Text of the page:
After hearing tape-recorded conversations and seeing Pervez’s diary entries and the Pervez-Carpenter correspondence, on 17 December 1987, the jury found him guilty on 5 out of 8 counts, including conspiracy, attempted export of beryllium without the required license, and submitting false end-use statements about the maraging steel. Inam Ul-Haq was also found guilty of conspiracy and false statements.

  • December 17, 1987

    Letter, President Reagan to Speaker of the House, Enclosing Presidential Determination

    Reagan informed Congress that he had “concluded that Pakistan does not possess a nuclear explosive device.”

  • December 17, 1987

    Department of State Telegram to US Embassy Islamabad, 'Pervez Case Verdict'

    After hearing tape-recorded conversations and seeing Pervez’s diary entries and the Pervez-Carpenter correspondence, on 17 December 1987, the jury found him guilty on 5 out of 8 counts, including conspiracy, attempted export of beryllium without the required license, and submitting false end-use statements about the maraging steel. Inam Ul-Haq was also found guilty of conspiracy and false statements.

  • December 21, 1987

    Arms Control and Disarmament Agency, Memorandum from Norman Wulf for Under Secretary of State for Political Affairs, 'Next Steps on Pakistan—Solarz and Symington'

    Norman Wulf sent Armacost a proposal for applying nonproliferation standards to Palistan even if Reagan rejected application of the Solarz amendment and aid continued.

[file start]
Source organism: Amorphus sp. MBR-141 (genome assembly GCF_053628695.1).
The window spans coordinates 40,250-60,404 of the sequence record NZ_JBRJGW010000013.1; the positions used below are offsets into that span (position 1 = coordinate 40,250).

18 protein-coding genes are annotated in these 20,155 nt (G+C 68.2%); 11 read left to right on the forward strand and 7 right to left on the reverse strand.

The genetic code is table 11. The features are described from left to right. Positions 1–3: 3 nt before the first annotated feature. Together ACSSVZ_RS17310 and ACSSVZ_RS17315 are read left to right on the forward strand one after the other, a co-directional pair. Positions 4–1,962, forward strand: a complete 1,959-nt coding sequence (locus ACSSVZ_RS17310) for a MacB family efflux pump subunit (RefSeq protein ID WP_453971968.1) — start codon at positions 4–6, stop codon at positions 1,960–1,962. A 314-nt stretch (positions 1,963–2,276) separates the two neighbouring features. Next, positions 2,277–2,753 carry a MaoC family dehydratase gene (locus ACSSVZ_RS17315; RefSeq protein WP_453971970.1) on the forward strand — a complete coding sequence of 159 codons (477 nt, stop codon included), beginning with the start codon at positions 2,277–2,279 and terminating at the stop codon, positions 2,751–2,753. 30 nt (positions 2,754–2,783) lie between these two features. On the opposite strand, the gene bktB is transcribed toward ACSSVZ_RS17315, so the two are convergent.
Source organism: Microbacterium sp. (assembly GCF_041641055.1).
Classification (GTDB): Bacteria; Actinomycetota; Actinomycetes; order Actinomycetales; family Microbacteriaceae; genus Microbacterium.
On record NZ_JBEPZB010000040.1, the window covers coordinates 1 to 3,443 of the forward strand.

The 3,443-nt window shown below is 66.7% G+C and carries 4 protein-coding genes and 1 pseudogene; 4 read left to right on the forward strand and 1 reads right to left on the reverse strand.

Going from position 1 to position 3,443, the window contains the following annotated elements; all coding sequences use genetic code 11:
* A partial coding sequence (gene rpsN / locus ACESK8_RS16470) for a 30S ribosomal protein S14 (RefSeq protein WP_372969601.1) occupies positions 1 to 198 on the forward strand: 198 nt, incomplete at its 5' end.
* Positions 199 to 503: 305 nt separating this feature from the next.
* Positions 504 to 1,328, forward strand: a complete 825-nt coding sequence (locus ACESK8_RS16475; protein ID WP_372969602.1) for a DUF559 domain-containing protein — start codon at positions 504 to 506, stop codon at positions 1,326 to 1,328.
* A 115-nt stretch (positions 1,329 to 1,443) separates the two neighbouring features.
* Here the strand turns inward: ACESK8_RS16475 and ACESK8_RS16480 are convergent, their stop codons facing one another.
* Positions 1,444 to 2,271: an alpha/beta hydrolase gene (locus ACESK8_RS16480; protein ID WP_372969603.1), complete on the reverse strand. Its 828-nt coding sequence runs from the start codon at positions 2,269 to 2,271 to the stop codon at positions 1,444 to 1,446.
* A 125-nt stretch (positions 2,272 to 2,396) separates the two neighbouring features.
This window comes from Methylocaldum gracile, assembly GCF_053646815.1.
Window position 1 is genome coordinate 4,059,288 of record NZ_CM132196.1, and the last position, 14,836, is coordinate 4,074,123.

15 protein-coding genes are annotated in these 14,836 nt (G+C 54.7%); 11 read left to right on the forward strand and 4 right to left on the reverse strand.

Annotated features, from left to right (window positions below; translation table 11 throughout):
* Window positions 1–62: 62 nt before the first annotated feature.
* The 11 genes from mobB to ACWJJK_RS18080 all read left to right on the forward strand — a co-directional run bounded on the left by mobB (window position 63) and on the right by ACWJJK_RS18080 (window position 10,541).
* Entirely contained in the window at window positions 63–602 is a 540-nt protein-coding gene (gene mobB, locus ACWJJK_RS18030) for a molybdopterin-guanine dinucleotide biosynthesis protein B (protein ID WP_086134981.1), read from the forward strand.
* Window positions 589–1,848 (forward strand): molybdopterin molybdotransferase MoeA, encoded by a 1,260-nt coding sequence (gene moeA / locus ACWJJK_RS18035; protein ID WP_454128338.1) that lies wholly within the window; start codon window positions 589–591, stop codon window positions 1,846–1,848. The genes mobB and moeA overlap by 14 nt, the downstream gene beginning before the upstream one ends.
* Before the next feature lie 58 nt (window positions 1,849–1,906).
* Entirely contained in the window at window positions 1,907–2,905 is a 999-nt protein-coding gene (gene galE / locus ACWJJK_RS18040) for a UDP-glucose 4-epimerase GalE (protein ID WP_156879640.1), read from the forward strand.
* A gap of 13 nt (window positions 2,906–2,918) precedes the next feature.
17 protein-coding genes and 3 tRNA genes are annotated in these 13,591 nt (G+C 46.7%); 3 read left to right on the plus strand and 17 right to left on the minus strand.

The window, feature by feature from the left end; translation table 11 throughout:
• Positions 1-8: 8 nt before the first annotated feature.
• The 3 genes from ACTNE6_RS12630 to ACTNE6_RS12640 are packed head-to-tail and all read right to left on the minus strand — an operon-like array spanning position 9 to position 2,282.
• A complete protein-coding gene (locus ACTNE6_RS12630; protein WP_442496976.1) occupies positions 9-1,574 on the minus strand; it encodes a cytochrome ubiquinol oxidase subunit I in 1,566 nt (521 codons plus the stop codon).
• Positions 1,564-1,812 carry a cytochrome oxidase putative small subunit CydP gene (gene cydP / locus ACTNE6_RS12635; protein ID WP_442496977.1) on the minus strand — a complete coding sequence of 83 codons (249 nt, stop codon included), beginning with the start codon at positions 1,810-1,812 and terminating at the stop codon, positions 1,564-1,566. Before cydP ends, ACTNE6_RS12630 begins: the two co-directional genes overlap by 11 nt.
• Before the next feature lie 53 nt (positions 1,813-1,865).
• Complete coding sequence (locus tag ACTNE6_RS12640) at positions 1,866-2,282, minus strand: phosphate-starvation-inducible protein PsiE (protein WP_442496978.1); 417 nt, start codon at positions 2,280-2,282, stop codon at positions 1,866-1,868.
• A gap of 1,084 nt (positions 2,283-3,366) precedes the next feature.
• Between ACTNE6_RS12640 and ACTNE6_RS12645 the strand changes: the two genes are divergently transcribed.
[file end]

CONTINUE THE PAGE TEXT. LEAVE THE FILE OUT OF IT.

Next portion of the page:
• December 23, 1987

    Department of State, Memorandum from Jonathan Schwartz to Ms. Verville [et al.], 'Pervez Trial Status'

    After hearing tape-recorded conversations and seeing Pervez’s diary entries and the Pervez-Carpenter correspondence, on 17 December 1987, the jury found him guilty on 5 out of 8 counts, including conspiracy, attempted export of beryllium without the required license, and submitting false end-use statements about the maraging steel. Inam Ul-Haq was also found guilty of conspiracy and false statements.

  • December 29, 1987

    Department of State, Memorandum from INR Director Morton Abramowitz to Mr. Armacost, 'Pakistan—Pervez Case and Solarz Amendment'

    This INR memorandum tacitly assumed that the facts of the Pervez case fit a decision to invoke the Solarz amendment: despite some recent actions to “restrict nuclear procurement in the US,” the procurement network “could not exist without the umbrella of government approval, protection, and funding.”

  • January 05, 1988

    Presidential Determination No. 88-5 of January 15, 1988

    Recognizing the facts brought out by the Pervez conviction, in January 1988 the Reagan White House invoked and then waived the Solarz amendment.

  • January 05, 1988

    White House Statement on Continuation of Military Aid to Pakistan

    Recognizing the facts brought out by the Pervez conviction, in January 1988 the Reagan White House invoked and then waived the Solarz amendment.

  • February 09, 1988

    Report, Embassy of Hungary in India to the Hungarian Foreign Ministry

    Report on India's response to the signing of the Intermediate-Range Nuclear Forces (INF) Treaty by the United States and Soviet Union. India supportive of disarmament efforts, in part because of its concerns about China and Pakistan. Describes a speech made by Prime Minister Rajiv Gandhi at the Six Nation Five Continent Peace Initiative summit in January at Stockholm.

  • July 21, 1988

    Ciphered Telegram No. 181, Embassy of Hungary in India to the Hungarian Foreign Ministry

    Short report on a visit to Moscow by Indian President Venkataraman. He asked for more military support from the Soviet Union to counterbalance Pakistan's nuclear weapons program. There were disagreements about the Nuclear Non-Proliferation Treaty.